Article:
Images by IJFke Ridgley
It was never just about saving a bowling alley.
On a recent Monday night, Arthur Machado, Jr. stood in front of the Koolau Seniors bowling league before their weekly match at Pali Lanes. He spoke passionately about saving the Kailua bowling alley he owned. He vaguely mentioned lawsuits, he talked about fighting Alexander and Baldwin. More than 5,000 people had signed the Save Pali Lanes online petition. In late 2017, Alexander and Baldwin, which owns the land under the bowling alley (as well as 38 acres in downtown Kailua, which it had purchased from Kaneohe Ranch and the Harold K.L. Castle Foundation in 2013) had announced that when the lease for the bowling alley expired in January 2019, it would raze the building to create a new community space, possibly an open area where farmers markets or food trucks could gather.
But Machado said it already was a gathering place, one for seniors on the Windward side of O‘ahu. It was an easy cause to get behind, and the Kailua community was inspired by the example set by the petition to save the monkeypod trees in Mānoa Marketplace, another property owned by Alexander and Baldwin. The developer had planned on removing the trees, but when it was presented with 20,000 signatures and a proposal for how to manage the trees’ roots, which were cracking the pavement, it decided against cutting them down.
By the time Machado spoke to the seniors that night, Alexander and Baldwin had already announced that it was putting its plans for Pali Lanes on hold. But people are still fired up. The bowling alley has come to represent something more than 24 lanes and a bunch of pins. It is a symbol of old Kailua, and it is something very tangible for the older residents of the community.
The senior bowlers who frequent Pali Lanes include Mary Sabate, who is 97 years old and still bowling with a 10-pound ball. When people tell her, “You too old for that,” she retorts, “What are you guys doing? Getting fat.”
Says Sabate, “My doctor says don’t walk the sidewalks, because they’re all uneven, you’ll break your neck or fracture your knee. Just keep rolling that ball. When the ladies want to quit, I say, no it’s your physical therapy, you need the exercise.” She had just returned from Reno, Nevada, where she competed in a women’s national bowling championship. It’s her 37th year participating in it. Asked how her team did, she says, “Well, you don’t expect the oldies to win [against] the younger ones.”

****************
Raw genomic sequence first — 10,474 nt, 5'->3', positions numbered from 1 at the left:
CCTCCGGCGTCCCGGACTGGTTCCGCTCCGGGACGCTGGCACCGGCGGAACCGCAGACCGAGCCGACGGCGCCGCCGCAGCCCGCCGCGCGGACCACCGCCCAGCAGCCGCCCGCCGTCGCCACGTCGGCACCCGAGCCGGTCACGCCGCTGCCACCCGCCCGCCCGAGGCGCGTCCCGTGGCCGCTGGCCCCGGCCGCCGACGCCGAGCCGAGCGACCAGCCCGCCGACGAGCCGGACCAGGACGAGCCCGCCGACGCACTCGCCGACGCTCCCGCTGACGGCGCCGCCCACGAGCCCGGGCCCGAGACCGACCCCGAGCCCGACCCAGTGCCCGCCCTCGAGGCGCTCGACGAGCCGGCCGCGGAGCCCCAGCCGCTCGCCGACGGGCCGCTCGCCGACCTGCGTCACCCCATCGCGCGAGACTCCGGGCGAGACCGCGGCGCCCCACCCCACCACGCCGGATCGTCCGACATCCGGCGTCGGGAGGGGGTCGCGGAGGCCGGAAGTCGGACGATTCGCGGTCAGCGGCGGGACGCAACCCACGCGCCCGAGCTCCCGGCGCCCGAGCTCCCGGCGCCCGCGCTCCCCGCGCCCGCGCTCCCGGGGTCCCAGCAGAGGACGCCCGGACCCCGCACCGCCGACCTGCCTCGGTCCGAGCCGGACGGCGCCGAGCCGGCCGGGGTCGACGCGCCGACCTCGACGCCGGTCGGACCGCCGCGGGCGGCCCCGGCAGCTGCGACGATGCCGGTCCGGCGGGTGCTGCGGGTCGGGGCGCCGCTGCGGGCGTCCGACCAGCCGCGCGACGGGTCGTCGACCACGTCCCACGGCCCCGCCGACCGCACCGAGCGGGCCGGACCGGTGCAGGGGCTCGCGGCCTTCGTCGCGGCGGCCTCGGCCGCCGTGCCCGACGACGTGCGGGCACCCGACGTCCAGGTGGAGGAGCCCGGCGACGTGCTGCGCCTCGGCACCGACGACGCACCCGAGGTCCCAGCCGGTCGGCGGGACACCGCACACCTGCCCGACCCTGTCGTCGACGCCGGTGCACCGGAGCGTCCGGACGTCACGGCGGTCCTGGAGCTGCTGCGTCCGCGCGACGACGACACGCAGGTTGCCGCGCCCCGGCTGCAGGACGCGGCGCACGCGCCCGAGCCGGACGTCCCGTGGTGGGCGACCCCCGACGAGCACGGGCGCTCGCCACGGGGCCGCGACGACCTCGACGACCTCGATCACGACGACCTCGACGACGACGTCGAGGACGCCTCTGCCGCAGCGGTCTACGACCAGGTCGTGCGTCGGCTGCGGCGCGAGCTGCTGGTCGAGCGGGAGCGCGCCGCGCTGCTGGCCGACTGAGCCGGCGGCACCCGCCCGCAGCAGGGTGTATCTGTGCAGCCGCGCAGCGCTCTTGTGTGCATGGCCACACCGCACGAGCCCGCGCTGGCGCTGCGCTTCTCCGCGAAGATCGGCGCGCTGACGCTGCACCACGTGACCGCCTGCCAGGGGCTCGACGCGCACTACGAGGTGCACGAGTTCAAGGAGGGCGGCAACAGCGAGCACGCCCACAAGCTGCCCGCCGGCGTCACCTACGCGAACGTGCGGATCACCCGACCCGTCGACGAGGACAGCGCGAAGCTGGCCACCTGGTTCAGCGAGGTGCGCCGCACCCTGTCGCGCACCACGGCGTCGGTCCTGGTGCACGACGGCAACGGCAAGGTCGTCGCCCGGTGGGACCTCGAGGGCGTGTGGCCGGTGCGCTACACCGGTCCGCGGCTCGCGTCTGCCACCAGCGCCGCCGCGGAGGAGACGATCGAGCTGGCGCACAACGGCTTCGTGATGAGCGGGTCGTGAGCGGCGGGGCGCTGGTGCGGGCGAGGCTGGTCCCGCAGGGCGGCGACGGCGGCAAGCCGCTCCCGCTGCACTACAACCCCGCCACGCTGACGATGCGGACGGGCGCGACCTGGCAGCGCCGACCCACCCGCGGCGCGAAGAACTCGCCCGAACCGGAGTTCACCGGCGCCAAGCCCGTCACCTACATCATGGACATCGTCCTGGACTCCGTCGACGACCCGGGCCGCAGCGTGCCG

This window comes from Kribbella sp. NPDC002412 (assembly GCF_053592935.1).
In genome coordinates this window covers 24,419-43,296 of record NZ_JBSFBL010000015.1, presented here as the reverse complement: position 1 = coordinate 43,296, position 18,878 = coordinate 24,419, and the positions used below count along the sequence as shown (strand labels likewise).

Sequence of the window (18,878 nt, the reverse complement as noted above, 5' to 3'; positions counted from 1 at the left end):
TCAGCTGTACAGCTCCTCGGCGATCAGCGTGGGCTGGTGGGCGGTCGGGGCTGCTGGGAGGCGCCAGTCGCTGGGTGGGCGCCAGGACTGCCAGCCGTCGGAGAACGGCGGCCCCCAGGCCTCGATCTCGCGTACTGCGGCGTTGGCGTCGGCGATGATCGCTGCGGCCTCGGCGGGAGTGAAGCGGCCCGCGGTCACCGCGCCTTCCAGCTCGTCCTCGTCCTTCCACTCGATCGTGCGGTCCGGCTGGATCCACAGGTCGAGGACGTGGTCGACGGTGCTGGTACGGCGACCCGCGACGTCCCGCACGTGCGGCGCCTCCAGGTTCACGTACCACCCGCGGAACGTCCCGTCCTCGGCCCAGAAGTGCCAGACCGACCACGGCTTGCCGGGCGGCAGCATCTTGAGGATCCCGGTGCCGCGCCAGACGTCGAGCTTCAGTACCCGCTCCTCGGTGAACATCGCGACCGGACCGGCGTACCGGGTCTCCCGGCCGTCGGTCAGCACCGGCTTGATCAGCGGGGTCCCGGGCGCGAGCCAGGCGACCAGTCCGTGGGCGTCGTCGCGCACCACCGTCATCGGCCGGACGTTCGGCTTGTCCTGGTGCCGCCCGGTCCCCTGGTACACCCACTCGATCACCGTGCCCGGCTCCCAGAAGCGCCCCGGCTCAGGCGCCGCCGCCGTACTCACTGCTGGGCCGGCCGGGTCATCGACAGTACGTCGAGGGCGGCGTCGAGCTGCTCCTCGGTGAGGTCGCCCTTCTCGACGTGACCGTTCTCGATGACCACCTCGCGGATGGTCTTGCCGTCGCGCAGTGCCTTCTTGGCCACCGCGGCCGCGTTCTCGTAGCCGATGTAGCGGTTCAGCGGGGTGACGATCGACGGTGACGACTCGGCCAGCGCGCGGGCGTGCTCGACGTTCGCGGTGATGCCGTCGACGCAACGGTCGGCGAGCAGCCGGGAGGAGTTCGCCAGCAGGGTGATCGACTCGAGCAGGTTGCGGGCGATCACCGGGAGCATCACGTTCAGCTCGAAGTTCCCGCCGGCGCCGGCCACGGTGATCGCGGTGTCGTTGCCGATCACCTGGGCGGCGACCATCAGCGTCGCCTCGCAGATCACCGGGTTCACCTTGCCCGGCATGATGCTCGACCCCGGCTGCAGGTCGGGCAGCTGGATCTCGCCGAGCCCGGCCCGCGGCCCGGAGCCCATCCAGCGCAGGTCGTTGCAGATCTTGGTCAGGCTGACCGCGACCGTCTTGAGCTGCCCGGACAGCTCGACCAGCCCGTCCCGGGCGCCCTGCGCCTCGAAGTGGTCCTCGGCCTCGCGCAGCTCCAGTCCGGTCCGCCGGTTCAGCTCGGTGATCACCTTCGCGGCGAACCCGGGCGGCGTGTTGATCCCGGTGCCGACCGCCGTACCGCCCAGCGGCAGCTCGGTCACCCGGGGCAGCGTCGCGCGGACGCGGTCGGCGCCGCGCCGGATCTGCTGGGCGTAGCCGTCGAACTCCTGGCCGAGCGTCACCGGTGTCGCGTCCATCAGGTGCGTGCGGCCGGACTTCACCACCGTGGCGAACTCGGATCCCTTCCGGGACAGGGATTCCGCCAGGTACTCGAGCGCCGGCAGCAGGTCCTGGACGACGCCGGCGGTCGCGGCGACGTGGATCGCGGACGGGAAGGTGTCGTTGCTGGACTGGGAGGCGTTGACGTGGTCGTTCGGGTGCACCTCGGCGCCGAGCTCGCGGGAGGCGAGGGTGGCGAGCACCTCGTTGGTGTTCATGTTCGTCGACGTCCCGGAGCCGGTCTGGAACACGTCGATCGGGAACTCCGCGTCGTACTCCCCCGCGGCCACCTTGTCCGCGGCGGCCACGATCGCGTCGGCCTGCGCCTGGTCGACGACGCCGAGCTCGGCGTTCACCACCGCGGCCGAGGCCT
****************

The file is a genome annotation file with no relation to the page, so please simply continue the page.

Sabate has lived in Kailua for 62 years, and started bowling before Pali Lanes was even built in 1961. Where there are now condominiums, she remembers a dairy farm and Kailua’s first bowling alley, which opened in 1947, around the same time as a telephone company branch office and Hawaiʻi’s very first supermarket.
If Pali Lanes closes, Sabate thinks she will retire from bowling. At a recent Kailua neighborhood board meeting, she said, “My biggest question for the people who want to tear it down: Do you folks have a plan for the seniors?”
But the solutions for the seniors are not as straightforward as managing the roots of the Mānoa Marketplace trees. “Bowling is a dying sport,” says Ruth Chatterton, secretary for the Koolau Seniors. At the Monday night bowl, the league, in which members compete against each other in teams of three, is two members short. One person had to drop out for medical reasons, another had passed away. She remembers when there were 36 bowling alleys on Oʻahu, including one that was literally underground, below Fort Street Mall in downtown Honolulu. Now there are only four: Aiea Bowl, Leeward Bowl, Barbers Point Bowling, and Pali Lanes. “The waitlist used to be so long for lanes, now I’m begging [people to join],” she says.